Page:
a digital garden | find me at kitty.town

CW as Consent

I think a lot of our talk about #consent is geared towards sexual situations and preventing sexual violence, which is not bad, just incomplete. While incomplete, the same sort of standards can apply. I have written, very generally, about online consent: here. But here is a quote, breaking down consent:

To put it simply, consent is giving permission to someone, for something. This is very vague, but it is a good starting point for building understanding. It also shows how much consent can be applied to: is the “something” a hug, sex, a meal together, giving your data to someone or some company, a conversation with a stranger, or something else? Different people have tried to categorize different types of consent (i.e. express/explicit consent, implied consent, informed consent, or even “opt-out” consent [which I find to be the opposite of consent]) but because consent is contextual, as the situation changes consent should be revisited as needed.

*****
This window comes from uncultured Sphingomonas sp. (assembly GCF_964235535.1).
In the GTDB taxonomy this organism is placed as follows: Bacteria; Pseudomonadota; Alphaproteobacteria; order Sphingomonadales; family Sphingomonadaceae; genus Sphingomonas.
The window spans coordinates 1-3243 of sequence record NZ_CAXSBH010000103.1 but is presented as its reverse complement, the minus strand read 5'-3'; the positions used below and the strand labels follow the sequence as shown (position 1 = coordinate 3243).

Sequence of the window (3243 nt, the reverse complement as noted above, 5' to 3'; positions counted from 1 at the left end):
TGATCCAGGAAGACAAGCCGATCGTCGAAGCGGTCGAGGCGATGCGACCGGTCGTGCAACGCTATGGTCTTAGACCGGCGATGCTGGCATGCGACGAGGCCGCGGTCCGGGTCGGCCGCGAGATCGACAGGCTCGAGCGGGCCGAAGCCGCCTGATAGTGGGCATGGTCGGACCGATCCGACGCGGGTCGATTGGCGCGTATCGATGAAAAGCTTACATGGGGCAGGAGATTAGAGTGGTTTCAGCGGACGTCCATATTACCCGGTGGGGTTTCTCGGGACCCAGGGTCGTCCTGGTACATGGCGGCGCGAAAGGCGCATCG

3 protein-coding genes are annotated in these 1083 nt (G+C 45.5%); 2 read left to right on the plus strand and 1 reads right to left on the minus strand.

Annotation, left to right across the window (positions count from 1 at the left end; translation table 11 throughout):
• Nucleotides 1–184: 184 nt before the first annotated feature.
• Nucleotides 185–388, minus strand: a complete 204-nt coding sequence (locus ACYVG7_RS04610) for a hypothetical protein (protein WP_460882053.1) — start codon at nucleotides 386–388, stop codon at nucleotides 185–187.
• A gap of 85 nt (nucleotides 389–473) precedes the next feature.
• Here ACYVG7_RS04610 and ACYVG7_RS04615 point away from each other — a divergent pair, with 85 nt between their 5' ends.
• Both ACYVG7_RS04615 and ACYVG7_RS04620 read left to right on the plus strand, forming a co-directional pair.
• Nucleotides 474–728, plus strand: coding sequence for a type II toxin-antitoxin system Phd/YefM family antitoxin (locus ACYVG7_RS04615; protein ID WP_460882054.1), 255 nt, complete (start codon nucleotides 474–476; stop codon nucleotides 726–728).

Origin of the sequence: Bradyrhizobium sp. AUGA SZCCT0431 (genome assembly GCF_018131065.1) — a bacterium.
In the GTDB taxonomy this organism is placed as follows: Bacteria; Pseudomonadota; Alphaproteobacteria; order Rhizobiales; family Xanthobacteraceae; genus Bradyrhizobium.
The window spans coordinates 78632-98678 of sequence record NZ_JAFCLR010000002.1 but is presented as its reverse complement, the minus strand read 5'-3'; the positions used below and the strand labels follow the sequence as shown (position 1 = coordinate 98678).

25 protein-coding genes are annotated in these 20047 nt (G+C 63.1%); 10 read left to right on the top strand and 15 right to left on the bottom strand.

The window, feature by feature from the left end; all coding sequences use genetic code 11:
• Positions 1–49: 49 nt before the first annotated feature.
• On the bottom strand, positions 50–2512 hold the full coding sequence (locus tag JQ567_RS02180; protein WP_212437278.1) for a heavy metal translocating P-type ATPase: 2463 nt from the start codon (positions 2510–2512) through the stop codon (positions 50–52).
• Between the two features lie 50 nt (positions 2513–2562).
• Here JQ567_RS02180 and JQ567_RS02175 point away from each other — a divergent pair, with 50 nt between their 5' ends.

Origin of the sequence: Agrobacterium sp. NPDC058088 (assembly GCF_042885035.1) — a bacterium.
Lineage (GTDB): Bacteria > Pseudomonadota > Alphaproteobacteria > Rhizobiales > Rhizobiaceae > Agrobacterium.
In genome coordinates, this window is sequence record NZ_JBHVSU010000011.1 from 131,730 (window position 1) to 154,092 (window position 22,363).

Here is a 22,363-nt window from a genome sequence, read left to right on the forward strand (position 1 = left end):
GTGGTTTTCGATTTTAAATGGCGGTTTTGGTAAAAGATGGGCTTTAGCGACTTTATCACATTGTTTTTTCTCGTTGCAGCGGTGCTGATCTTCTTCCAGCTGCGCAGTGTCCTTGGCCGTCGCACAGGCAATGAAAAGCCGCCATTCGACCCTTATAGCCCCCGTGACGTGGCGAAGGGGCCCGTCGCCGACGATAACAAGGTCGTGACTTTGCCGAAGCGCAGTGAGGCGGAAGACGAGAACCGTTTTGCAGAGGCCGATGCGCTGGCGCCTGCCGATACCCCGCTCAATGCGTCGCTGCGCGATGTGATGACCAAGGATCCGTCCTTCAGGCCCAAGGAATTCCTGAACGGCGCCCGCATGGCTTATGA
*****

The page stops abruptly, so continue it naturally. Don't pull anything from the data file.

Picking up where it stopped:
As I covered in my previous post about sexual consent:

  • Consent is about communication
  • Consent is informed or specific
  • Consent is mutual
  • Consent is voluntary or freely given
  • Consent is reversible
  • Consent should be affirmative or enthusiastic

Consent is something we should be focusing on in our interactions with others, both offline and online. We are often so bombarded with horrible news online without our consent, we forget that we have tools on Fediverse to put control back into our own hands if we want to see and read something that may trigger us or otherwise put us in a bad head space.

It is not a good or valid plan to trigger yourself and others inter hyper-vigilance just to try to stay informed. This is not sustainable.

Think of the CW as a subject line, giving the topics that people may want to know about before consenting to engage. Not everyone should be reading about mass death and disablement every second of their lives—this does not mean we should ignore everything happening, it means we should be more specific and conscious of what we are consuming, how often, and how it impacts us emotionally/psychologically:

Secondary Trauma occurs when one reads or hears about trauma, and the person who did not personally experience the trauma becomes traumatized. You can read more about it in another post I wrote about trauma and secondary trauma: here.